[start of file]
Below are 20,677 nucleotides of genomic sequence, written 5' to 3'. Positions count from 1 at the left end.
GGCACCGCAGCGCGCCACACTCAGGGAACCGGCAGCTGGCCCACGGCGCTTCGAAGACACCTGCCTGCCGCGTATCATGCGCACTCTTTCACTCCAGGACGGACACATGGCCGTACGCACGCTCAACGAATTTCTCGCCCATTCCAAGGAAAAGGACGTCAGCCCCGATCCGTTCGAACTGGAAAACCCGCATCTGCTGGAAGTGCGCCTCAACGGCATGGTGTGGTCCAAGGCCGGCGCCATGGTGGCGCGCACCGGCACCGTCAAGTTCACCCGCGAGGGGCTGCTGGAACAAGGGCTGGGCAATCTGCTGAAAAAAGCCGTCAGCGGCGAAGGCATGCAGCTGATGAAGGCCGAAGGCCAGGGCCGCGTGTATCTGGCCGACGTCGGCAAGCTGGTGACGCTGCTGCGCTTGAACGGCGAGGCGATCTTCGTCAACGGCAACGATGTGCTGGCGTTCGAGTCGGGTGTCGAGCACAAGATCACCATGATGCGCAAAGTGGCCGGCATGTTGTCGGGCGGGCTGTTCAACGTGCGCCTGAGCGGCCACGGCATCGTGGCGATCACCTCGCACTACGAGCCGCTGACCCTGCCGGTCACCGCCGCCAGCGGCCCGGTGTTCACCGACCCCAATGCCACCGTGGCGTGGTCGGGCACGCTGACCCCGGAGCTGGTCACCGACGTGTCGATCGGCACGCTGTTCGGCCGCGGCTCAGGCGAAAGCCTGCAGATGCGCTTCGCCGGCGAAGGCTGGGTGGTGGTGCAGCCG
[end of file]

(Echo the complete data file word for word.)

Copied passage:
Below are 20,677 nucleotides of genomic sequence, written 5' to 3'. Positions count from 1 at the left end.
GGCACCGCAGCGCGCCACACTCAGGGAACCGGCAGCTGGCCCACGGCGCTTCGAAGACACCTGCCTGCCGCGTATCATGCGCACTCTTTCACTCCAGGACGGACACATGGCCGTACGCACGCTCAACGAATTTCTCGCCCATTCCAAGGAAAAGGACGTCAGCCCCGATCCGTTCGAACTGGAAAACCCGCATCTGCTGGAAGTGCGCCTCAACGGCATGGTGTGGTCCAAGGCCGGCGCCATGGTGGCGCGCACCGGCACCGTCAAGTTCACCCGCGAGGGGCTGCTGGAACAAGGGCTGGGCAATCTGCTGAAAAAAGCCGTCAGCGGCGAAGGCATGCAGCTGATGAAGGCCGAAGGCCAGGGCCGCGTGTATCTGGCCGACGTCGGCAAGCTGGTGACGCTGCTGCGCTTGAACGGCGAGGCGATCTTCGTCAACGGCAACGATGTGCTGGCGTTCGAGTCGGGTGTCGAGCACAAGATCACCATGATGCGCAAAGTGGCCGGCATGTTGTCGGGCGGGCTGTTCAACGTGCGCCTGAGCGGCCACGGCATCGTGGCGATCACCTCGCACTACGAGCCGCTGACCCTGCCGGTCACCGCCGCCAGCGGCCCGGTGTTCACCGACCCCAATGCCACCGTGGCGTGGTCGGGCACGCTGACCCCGGAGCTGGTCACCGACGTGTCGATCGGCACGCTGTTCGGCCGCGGCTCAGGCGAAAGCCTGCAGATGCGCTTCGCCGGCGAAGGCTGGGTGGTGGTGCAGCCG